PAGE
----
Latest innovations in bioavailability and delivery systems

By Nikki Hancocks

- Last updated on GMT

©  josefkubes / Getty Images
© josefkubes / Getty Images

Related tags delivery systems Bioavailability encapsulation

New research is discovering a plethora of technologies and formulations to improve bioavailability of nutraceuticals to meet consumer demand for more efficacious products, according to new insights from a recent Vitafoods webinar.

“According to a 2024 report by McKinsey, the main features customers look at in choosing a wellness product are efficacy and scientific credibility," Emiliano Pena, senior content producer for Informa Markets, told webinar attendees​. "Also, more consumers are interested in biomonitoring—tracking their biomarkers—because they want to make sure they aren’t having any nutritional deficiencies.

“In other words, consumers want to be assured the products they are taking are exerting the beneficial effects they claim, these are backed by science, and these are beneficial to their overall health.”

Co-host Niamh Michail, head of publishing at Vitafoods Insights, noted one start-up innovating in the space of bioavailability is Aelius Biotech, spun off from the University of Newcastle, which has developed an in vitro​ gut microbiome system with a mucus barrier. Thanks to the mucus barrier, it can measure both digestion and absorption of a range of active ingredients.

She explained the model has proven particularly useful for probiotic manufacturers who can discover if their product is destroyed by the stomach's acidic environment or if it is delivered safely to, and released in, the gastrointestinal tract.

Discussing other innovations in this field, Pena noted the Indian Institute of Science, Education and Research has developed an AI tool named GutBug, which can predict how microorganisms transform the compounds that reach the gut and therefore how the compounds will behave.

“It will be fascinating to see how this AI tool will be used by nutraceutical developers,” he said.

Sustainable delivery and smart combinations

A number of brands have been looking into bioavailable vegan alternative sources for nutrients traditionally derived from animal sources.

For example, Michail spotlighted the Latvian firm Nateo, which makes vegan vitamin D3 from algae as opposed to sheep’s wool or fish oils.

Tracking patent applications using Mintel’s Cipher patent search tool, Michail revealed Danone recently filed a patent describing how adding fiber can boost the bioavailability of iron.

The patent notes that only around 10% of iron is absorbed, with most passed into the colon where it encourages the growth of bad bacteria, and good bacteria don’t feed on iron.

She explained: "The Danone scientists say that when galacto-oligosaccharides (GOS) and fructo-oligosaccharides (FOS) are added to a cereal product, they work synergistically to increase the bioavailability of the iron so it’s absorbed by the body more quickly, meaning the person can reduce the number of supplements they take and then can reduce adverse effects on the gut."

Encapsulation, emulsions and nanocarriers

Aarthi Janakiraman, research director at the business consulting firm Frost and Sullivan, provided an overview of the latest technologies for improving bioavailability of nutraceuticals, including micro and nanoencapsulation, which are "quickly becoming the industry's choice in stabilization".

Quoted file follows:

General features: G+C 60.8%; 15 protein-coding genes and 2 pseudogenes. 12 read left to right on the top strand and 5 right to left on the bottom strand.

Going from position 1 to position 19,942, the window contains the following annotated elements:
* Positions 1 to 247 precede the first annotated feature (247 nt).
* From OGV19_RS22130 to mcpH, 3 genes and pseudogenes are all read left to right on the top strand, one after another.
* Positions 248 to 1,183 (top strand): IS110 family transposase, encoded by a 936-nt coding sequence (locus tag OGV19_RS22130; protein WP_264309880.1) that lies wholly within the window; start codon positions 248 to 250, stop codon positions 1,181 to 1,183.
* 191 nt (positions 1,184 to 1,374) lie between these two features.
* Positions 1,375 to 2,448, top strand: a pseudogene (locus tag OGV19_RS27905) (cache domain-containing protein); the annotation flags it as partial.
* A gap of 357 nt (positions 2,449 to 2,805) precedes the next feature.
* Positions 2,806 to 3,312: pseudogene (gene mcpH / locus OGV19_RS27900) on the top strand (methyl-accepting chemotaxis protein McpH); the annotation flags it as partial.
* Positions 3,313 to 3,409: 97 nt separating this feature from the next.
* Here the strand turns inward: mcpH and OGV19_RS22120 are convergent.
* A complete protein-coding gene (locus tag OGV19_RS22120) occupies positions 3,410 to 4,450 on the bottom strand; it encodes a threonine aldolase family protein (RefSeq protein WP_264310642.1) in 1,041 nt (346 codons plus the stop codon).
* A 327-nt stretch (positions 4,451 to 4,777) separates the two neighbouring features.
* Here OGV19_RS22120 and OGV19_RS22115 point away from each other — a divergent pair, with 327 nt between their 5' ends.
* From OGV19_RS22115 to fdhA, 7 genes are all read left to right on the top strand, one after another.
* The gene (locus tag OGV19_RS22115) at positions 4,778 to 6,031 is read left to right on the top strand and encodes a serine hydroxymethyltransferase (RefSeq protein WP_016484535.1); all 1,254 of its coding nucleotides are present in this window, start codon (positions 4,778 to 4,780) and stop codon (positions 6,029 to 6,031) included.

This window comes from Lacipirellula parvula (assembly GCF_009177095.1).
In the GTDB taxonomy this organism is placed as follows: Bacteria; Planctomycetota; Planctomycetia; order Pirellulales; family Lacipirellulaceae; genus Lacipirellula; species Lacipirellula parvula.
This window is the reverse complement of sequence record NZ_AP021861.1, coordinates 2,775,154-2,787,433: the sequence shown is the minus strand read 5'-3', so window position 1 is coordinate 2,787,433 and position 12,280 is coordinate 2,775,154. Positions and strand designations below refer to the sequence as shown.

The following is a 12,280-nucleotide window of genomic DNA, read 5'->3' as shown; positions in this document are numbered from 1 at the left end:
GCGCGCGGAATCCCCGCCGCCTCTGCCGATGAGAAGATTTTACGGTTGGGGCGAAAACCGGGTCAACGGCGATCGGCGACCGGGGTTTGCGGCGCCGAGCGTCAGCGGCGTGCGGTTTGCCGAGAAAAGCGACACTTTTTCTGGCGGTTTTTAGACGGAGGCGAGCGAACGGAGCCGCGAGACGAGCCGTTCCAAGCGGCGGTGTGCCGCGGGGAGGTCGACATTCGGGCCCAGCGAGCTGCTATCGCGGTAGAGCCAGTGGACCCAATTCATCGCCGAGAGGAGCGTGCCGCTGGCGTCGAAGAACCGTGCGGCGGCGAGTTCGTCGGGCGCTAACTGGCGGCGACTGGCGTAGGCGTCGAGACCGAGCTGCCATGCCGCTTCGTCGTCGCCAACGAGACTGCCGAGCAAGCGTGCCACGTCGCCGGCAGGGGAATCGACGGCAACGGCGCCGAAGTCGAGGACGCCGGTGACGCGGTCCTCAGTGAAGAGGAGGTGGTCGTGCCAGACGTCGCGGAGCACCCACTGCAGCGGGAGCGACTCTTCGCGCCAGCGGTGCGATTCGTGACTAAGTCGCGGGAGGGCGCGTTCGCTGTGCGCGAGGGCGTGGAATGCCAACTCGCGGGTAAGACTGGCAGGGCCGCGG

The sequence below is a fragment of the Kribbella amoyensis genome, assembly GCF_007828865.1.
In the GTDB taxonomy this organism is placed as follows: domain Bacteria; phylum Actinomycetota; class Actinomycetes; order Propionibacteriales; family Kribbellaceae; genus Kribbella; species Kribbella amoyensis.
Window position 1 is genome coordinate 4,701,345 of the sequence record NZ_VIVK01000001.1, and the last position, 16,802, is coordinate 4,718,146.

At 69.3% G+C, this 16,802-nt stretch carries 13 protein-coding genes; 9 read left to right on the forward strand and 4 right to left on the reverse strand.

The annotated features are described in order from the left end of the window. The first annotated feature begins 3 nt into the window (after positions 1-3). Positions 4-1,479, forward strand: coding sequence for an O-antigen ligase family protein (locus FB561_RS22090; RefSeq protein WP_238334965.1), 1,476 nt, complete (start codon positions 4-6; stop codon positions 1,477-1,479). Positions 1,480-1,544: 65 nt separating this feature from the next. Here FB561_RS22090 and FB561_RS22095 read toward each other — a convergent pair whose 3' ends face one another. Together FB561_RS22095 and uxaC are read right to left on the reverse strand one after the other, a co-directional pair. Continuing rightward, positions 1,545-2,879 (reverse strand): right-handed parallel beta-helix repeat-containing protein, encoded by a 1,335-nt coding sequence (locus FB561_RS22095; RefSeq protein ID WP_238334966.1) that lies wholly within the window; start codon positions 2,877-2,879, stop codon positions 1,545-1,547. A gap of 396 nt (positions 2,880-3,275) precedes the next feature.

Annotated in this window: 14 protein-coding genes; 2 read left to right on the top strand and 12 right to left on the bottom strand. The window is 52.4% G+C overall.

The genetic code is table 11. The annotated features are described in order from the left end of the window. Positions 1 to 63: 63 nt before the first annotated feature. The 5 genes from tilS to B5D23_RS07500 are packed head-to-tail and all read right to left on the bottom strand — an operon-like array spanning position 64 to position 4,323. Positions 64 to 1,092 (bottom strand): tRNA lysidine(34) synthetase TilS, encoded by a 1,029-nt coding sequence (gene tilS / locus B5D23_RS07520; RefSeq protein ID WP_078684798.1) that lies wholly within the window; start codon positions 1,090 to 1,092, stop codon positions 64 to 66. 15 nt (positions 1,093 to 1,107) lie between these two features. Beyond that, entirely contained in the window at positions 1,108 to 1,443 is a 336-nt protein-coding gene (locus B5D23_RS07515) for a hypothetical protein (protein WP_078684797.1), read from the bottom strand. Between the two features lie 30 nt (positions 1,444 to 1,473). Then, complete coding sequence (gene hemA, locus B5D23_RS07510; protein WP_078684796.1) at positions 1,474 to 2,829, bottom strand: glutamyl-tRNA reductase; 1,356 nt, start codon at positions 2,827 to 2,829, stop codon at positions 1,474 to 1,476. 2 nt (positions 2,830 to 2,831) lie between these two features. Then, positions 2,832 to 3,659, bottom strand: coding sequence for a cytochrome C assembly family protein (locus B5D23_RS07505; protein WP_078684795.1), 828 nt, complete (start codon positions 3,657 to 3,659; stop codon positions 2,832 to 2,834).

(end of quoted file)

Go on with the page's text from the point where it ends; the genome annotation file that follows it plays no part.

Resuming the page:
Some other techniques gaining interest are liposomes and nano-emulsions, such as bilayer and phospholipids because they can encapsulate hydrophilic and lipophilic materials, giving developers a wider choice of compounds.

She added another interesting delivery technology is lipid-based nanocarriers and nanophytosomes. 

Phytosomes use biocompatible lipids to which the bioactive compounds are bound by hydrogen bond, forming a phytocomplex. Nanosized phytosomes, nanophytosomes, increase bioavailability, stability and efficacy.

"We are also seeing surface modification techniques and combination systems such as multi-layered emulsions wherein the researchers create multi layers of emulsions to increase the bioavailability or sustainability of ingredients," she added.

Asked about freeze-dried drops as a nutraceutical delivery system, the researcher said this method is gaining traction as it can preserve the properties of the bioactive, protect some of the sensitive components from heat and moisture, as well as provide a longer shelf life thanks to moisture control. What’s more, the lack of heat in production means heat sensitive ingredients can be protected.

“There is a high amount of research in this technology for the development of VMS supplements, bioactive sand heat sensitive compounds," Janakiraman added.

However, she noted this is a little more expensive than other delivery systems in the market and that the technology could involve a longer development lifeline.

Dr. Sun-Ho Frank Kim, president of SEAH Bio Solution​, presented his company's AI platform Natura Predicta to identify new active ingredients in botanicals without the need for preclinical or clinical testing, which could be used to develop new types of functional foods in South Korea.

Noting some drawbacks in this space, he explained many AI technologies are based on ‘dry lab’ research, meaning they are based on computational, mathematical and public domain research, so combining these with ‘wet lab’ research—using physical samples, chemicals and liquids—will improve the power of the AI to predict bioavailability of ingredients.

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